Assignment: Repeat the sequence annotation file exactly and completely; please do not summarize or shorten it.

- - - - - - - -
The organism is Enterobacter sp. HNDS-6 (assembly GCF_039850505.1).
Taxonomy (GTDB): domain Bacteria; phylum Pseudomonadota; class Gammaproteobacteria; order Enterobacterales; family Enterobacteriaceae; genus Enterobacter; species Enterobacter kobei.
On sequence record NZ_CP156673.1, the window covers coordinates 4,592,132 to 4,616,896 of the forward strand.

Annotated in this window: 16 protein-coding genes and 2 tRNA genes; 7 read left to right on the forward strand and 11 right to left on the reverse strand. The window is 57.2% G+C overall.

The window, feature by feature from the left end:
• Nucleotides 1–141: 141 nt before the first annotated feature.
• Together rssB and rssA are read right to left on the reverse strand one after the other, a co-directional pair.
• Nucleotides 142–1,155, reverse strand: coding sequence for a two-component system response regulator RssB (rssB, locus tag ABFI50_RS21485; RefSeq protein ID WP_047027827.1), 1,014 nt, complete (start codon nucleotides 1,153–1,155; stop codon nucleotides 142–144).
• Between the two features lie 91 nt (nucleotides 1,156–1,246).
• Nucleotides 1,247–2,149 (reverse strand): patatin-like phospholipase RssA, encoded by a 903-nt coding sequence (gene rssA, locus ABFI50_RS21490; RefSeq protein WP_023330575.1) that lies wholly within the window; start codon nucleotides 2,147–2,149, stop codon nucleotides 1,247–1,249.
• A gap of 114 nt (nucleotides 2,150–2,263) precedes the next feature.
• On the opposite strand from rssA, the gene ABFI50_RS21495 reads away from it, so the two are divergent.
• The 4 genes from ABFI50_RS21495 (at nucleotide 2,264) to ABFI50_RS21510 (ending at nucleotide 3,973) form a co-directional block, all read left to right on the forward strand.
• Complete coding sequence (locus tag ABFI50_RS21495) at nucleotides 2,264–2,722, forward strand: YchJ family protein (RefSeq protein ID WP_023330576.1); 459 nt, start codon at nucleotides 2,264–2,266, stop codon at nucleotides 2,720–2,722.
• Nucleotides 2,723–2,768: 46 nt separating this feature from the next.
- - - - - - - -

The organism is Enterobacter sp. HNDS-6 (assembly GCF_039850505.1).
Taxonomy (GTDB): domain Bacteria; phylum Pseudomonadota; class Gammaproteobacteria; order Enterobacterales; family Enterobacteriaceae; genus Enterobacter; species Enterobacter kobei.
On sequence record NZ_CP156673.1, the window covers coordinates 4,592,132 to 4,616,896 of the forward strand.

Annotated in this window: 16 protein-coding genes and 2 tRNA genes; 7 read left to right on the forward strand and 11 right to left on the reverse strand. The window is 57.2% G+C overall.

The window, feature by feature from the left end:
• Nucleotides 1–141: 141 nt before the first annotated feature.
• Together rssB and rssA are read right to left on the reverse strand one after the other, a co-directional pair.
• Nucleotides 142–1,155, reverse strand: coding sequence for a two-component system response regulator RssB (rssB, locus tag ABFI50_RS21485; RefSeq protein ID WP_047027827.1), 1,014 nt, complete (start codon nucleotides 1,153–1,155; stop codon nucleotides 142–144).
• Between the two features lie 91 nt (nucleotides 1,156–1,246).
• Nucleotides 1,247–2,149 (reverse strand): patatin-like phospholipase RssA, encoded by a 903-nt coding sequence (gene rssA, locus ABFI50_RS21490; RefSeq protein WP_023330575.1) that lies wholly within the window; start codon nucleotides 2,147–2,149, stop codon nucleotides 1,247–1,249.
• A gap of 114 nt (nucleotides 2,150–2,263) precedes the next feature.
• On the opposite strand from rssA, the gene ABFI50_RS21495 reads away from it, so the two are divergent.
• The 4 genes from ABFI50_RS21495 (at nucleotide 2,264) to ABFI50_RS21510 (ending at nucleotide 3,973) form a co-directional block, all read left to right on the forward strand.
• Complete coding sequence (locus tag ABFI50_RS21495) at nucleotides 2,264–2,722, forward strand: YchJ family protein (RefSeq protein ID WP_023330576.1); 459 nt, start codon at nucleotides 2,264–2,266, stop codon at nucleotides 2,720–2,722.
• Nucleotides 2,723–2,768: 46 nt separating this feature from the next.